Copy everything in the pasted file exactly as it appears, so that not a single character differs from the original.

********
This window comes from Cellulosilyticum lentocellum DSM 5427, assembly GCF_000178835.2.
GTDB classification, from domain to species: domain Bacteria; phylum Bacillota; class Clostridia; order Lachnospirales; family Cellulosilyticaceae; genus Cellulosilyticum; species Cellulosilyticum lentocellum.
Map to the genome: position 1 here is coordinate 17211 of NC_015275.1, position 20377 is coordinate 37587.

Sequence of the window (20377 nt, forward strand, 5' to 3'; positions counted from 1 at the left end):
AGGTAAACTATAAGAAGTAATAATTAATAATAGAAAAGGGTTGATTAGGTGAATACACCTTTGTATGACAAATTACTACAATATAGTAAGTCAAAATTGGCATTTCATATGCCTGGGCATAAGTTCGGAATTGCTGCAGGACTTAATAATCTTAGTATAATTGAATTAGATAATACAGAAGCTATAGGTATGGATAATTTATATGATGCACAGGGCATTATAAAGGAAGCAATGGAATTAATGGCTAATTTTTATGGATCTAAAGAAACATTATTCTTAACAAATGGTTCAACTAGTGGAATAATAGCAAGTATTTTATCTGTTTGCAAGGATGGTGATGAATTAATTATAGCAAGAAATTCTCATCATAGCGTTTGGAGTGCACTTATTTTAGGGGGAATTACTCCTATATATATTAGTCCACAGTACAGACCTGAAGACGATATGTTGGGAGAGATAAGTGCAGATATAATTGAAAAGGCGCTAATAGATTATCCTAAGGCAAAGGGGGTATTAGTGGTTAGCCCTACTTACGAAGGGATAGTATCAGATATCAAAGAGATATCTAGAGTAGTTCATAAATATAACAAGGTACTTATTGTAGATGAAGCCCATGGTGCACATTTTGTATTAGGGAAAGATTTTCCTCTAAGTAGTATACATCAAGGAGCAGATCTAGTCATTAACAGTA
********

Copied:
This window comes from Cellulosilyticum lentocellum DSM 5427, assembly GCF_000178835.2.
GTDB classification, from domain to species: domain Bacteria; phylum Bacillota; class Clostridia; order Lachnospirales; family Cellulosilyticaceae; genus Cellulosilyticum; species Cellulosilyticum lentocellum.
Map to the genome: position 1 here is coordinate 17211 of NC_015275.1, position 20377 is coordinate 37587.

Sequence of the window (20377 nt, forward strand, 5' to 3'; positions counted from 1 at the left end):
AGGTAAACTATAAGAAGTAATAATTAATAATAGAAAAGGGTTGATTAGGTGAATACACCTTTGTATGACAAATTACTACAATATAGTAAGTCAAAATTGGCATTTCATATGCCTGGGCATAAGTTCGGAATTGCTGCAGGACTTAATAATCTTAGTATAATTGAATTAGATAATACAGAAGCTATAGGTATGGATAATTTATATGATGCACAGGGCATTATAAAGGAAGCAATGGAATTAATGGCTAATTTTTATGGATCTAAAGAAACATTATTCTTAACAAATGGTTCAACTAGTGGAATAATAGCAAGTATTTTATCTGTTTGCAAGGATGGTGATGAATTAATTATAGCAAGAAATTCTCATCATAGCGTTTGGAGTGCACTTATTTTAGGGGGAATTACTCCTATATATATTAGTCCACAGTACAGACCTGAAGACGATATGTTGGGAGAGATAAGTGCAGATATAATTGAAAAGGCGCTAATAGATTATCCTAAGGCAAAGGGGGTATTAGTGGTTAGCCCTACTTACGAAGGGATAGTATCAGATATCAAAGAGATATCTAGAGTAGTTCATAAATATAACAAGGTACTTATTGTAGATGAAGCCCATGGTGCACATTTTGTATTAGGGAAAGATTTTCCTCTAAGTAGTATACATCAAGGAGCAGATCTAGTCATTAACAGTA